Wednesday, October 27, 2010

Are we using the wrong strategy?

I've been doing a lot of thinking lately, inspired by several recent readings, TED videos and mostly the SunChips bag recall. Are we working too hard to employ the wrong strategy? 

Here's my thinking...

I asked a business associate what he thought was the biggest issue when it came to the success of sustainability - business or consumer? His reply was, "...there isn't enough money in the world to solve the consumer issue...I think the hardest one to crack is the business issue - simply because of the internal corporate conflicts of interest and sloppy business practices - i.e., NO collaborative arrangements to coral all the experts (internal and external) who can bring the right ingredients into the mix and produce a successful outcome."

What if there was all the money in the world to educate consumers?

I feel like the problem is that we’re relying on corporations to do the right thing, and then relying on them to educate people on what their doing. That uses precious time and resources. Now, you and I, and many others, are keen to that idea, big business should have been doing the right thing from the very beginning. But alas, they haven’t been and they have to shift their behavior and that requires extensive resources, which many big businesses are having a hard time diving into head first. Essentially the planet’s health, and our health, is reliant on a push strategy, which as we’re witnessing with the SunChips example can be very very dangerous and back fire.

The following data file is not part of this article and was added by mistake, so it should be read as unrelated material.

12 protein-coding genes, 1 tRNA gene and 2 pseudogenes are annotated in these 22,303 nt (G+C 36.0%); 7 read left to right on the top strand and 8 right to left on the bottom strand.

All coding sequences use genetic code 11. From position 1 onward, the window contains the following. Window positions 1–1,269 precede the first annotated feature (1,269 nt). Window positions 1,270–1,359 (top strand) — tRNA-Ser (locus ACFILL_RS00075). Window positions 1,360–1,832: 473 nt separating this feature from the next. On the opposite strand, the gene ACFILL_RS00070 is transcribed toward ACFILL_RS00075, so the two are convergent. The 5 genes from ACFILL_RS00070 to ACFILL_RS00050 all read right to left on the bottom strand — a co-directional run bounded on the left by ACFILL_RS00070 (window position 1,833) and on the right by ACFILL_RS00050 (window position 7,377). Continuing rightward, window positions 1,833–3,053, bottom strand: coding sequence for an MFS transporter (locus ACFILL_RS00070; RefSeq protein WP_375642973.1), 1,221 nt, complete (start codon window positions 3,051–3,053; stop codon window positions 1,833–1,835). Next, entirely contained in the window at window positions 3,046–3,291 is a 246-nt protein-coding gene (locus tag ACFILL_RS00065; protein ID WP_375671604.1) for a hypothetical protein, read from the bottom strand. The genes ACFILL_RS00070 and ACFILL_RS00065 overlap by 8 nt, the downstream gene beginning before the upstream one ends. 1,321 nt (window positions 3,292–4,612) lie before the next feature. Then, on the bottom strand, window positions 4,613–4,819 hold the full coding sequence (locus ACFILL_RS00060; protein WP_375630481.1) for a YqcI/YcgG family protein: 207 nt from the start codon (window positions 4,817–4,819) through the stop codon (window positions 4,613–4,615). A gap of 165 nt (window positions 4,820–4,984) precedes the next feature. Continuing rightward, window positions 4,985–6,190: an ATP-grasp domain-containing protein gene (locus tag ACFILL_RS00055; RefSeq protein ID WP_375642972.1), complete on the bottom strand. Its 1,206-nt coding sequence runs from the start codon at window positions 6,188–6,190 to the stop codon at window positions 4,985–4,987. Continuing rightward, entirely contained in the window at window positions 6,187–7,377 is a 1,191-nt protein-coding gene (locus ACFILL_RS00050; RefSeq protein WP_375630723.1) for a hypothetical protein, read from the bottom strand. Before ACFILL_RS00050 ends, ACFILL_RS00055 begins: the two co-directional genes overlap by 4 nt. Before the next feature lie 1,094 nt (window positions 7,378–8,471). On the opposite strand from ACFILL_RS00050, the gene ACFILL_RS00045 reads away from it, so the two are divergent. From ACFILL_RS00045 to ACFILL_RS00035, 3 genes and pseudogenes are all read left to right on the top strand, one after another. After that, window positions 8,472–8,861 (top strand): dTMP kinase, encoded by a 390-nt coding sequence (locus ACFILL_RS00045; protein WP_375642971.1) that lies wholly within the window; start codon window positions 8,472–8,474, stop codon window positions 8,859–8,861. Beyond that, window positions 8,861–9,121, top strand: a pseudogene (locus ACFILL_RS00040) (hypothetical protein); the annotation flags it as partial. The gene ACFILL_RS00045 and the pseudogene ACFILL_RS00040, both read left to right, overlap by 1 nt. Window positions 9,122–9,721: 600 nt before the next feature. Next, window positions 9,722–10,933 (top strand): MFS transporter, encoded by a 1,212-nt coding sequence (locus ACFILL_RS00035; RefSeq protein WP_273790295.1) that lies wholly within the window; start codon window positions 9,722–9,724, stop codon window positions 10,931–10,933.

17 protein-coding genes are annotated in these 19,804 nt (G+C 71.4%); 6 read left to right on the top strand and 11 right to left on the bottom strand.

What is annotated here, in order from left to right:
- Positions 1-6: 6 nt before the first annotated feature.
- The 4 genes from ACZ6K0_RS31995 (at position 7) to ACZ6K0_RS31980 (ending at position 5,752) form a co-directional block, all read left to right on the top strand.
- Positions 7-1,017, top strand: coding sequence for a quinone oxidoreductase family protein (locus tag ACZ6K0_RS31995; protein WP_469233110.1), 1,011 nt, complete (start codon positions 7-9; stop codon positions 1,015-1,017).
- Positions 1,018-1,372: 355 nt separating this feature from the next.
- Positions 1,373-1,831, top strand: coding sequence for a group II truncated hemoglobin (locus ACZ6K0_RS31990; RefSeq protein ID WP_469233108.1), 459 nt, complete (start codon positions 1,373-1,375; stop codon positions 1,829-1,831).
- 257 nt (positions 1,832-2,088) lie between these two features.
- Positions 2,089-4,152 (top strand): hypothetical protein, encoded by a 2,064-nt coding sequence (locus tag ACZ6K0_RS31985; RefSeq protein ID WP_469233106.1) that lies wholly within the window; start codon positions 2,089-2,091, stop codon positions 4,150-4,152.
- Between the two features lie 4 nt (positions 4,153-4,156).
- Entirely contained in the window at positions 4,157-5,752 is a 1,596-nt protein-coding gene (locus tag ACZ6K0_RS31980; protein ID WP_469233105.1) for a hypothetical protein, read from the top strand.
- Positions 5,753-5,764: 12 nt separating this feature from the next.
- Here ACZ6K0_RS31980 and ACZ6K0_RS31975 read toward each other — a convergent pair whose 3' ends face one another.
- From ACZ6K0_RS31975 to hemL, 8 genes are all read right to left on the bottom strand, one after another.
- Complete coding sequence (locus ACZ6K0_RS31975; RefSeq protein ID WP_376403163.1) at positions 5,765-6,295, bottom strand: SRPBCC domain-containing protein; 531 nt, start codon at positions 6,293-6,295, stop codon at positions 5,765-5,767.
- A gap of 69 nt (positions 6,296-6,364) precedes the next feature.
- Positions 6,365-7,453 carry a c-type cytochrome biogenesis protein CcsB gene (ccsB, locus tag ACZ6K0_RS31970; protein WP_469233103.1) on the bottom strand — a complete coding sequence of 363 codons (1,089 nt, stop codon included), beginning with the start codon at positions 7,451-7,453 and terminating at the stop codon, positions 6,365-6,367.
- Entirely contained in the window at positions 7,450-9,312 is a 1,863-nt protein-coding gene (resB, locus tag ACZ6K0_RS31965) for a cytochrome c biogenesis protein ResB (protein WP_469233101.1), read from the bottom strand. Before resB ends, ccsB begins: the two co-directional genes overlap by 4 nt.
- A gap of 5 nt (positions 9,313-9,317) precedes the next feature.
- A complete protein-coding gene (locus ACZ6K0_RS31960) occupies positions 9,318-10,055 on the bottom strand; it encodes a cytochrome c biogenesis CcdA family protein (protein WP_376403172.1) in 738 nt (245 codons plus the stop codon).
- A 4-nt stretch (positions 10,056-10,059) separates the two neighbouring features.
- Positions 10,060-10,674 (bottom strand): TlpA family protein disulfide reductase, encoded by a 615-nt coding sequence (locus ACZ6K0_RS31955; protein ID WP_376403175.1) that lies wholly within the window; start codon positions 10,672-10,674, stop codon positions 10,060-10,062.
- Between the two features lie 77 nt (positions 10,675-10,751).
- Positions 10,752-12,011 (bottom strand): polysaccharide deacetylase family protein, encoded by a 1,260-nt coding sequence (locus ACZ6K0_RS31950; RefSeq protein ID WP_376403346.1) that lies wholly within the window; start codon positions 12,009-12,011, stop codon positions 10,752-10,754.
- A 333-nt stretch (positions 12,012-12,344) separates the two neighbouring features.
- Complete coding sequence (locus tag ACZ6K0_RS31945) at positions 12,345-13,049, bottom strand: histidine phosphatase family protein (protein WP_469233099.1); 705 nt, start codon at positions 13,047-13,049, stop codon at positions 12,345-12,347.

What if instead we created a pull strategy? What if we were able to wage an actual global campaign (well US first) that was all about educating consumers, creating a pull strategy – arming and empowering mainstream consumers to demand better for themselves and for the planet? And what if that campaign was about simplicity, empowerment and transformative change?

Do you think that would/could crack the business issue mentioned above? 

I have a thought, but I would love to hear anyone and everyone's thoughts and feelings on this if you've got the time. Hit me back and I'll collect, digest and then share an idea!

Here's to living your best possible life!

Melissa Mizer - Chief Brand Cultivator 

Friday, October 8, 2010

Making Things Happen: Complaining or starting a movement?

Hello again! Yes, it's been quite a while. We've been busy launching our new recruiting service GEM ( And now that it's off the ground we are back to putting all our attention into Sprout, and making things happen in the world of social responsibility and well being.

And while we're on the topic, there's quit a lot going on. We've just learned about Alex Bogusky's newest Fearless venture, "The Least You Can Do", from The Denver Egotist

This new venture is in cooperation with Justin's Peanut Butter. Here's what their up to (a few excerpts from their website):